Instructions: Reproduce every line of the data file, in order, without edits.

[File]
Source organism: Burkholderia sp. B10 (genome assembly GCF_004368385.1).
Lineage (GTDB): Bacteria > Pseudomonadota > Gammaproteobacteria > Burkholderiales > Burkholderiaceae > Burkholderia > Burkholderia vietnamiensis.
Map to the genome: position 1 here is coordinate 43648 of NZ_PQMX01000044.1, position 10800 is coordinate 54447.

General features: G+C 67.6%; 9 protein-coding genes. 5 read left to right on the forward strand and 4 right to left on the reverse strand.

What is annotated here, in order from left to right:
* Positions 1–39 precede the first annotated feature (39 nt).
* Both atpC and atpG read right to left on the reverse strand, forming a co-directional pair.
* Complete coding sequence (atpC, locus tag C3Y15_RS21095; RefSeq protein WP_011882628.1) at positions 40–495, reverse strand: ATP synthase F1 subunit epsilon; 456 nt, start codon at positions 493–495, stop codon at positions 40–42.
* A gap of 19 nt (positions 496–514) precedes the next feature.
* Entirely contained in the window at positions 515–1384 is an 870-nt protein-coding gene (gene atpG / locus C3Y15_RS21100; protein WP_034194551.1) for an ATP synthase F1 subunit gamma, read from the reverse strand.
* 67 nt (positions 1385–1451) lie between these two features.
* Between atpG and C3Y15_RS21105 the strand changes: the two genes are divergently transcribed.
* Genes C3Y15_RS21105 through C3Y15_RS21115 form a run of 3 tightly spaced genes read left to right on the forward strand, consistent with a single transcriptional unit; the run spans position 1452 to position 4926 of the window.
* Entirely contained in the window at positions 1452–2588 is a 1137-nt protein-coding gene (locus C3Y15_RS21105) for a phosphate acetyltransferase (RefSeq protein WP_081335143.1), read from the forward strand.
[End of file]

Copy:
Source organism: Burkholderia sp. B10 (genome assembly GCF_004368385.1).
Lineage (GTDB): Bacteria > Pseudomonadota > Gammaproteobacteria > Burkholderiales > Burkholderiaceae > Burkholderia > Burkholderia vietnamiensis.
Map to the genome: position 1 here is coordinate 43648 of NZ_PQMX01000044.1, position 10800 is coordinate 54447.

General features: G+C 67.6%; 9 protein-coding genes. 5 read left to right on the forward strand and 4 right to left on the reverse strand.

What is annotated here, in order from left to right:
* Positions 1–39 precede the first annotated feature (39 nt).
* Both atpC and atpG read right to left on the reverse strand, forming a co-directional pair.
* Complete coding sequence (atpC, locus tag C3Y15_RS21095; RefSeq protein WP_011882628.1) at positions 40–495, reverse strand: ATP synthase F1 subunit epsilon; 456 nt, start codon at positions 493–495, stop codon at positions 40–42.
* A gap of 19 nt (positions 496–514) precedes the next feature.
* Entirely contained in the window at positions 515–1384 is an 870-nt protein-coding gene (gene atpG / locus C3Y15_RS21100; protein WP_034194551.1) for an ATP synthase F1 subunit gamma, read from the reverse strand.
* 67 nt (positions 1385–1451) lie between these two features.
* Between atpG and C3Y15_RS21105 the strand changes: the two genes are divergently transcribed.
* Genes C3Y15_RS21105 through C3Y15_RS21115 form a run of 3 tightly spaced genes read left to right on the forward strand, consistent with a single transcriptional unit; the run spans position 1452 to position 4926 of the window.
* Entirely contained in the window at positions 1452–2588 is a 1137-nt protein-coding gene (locus C3Y15_RS21105) for a phosphate acetyltransferase (RefSeq protein WP_081335143.1), read from the forward strand.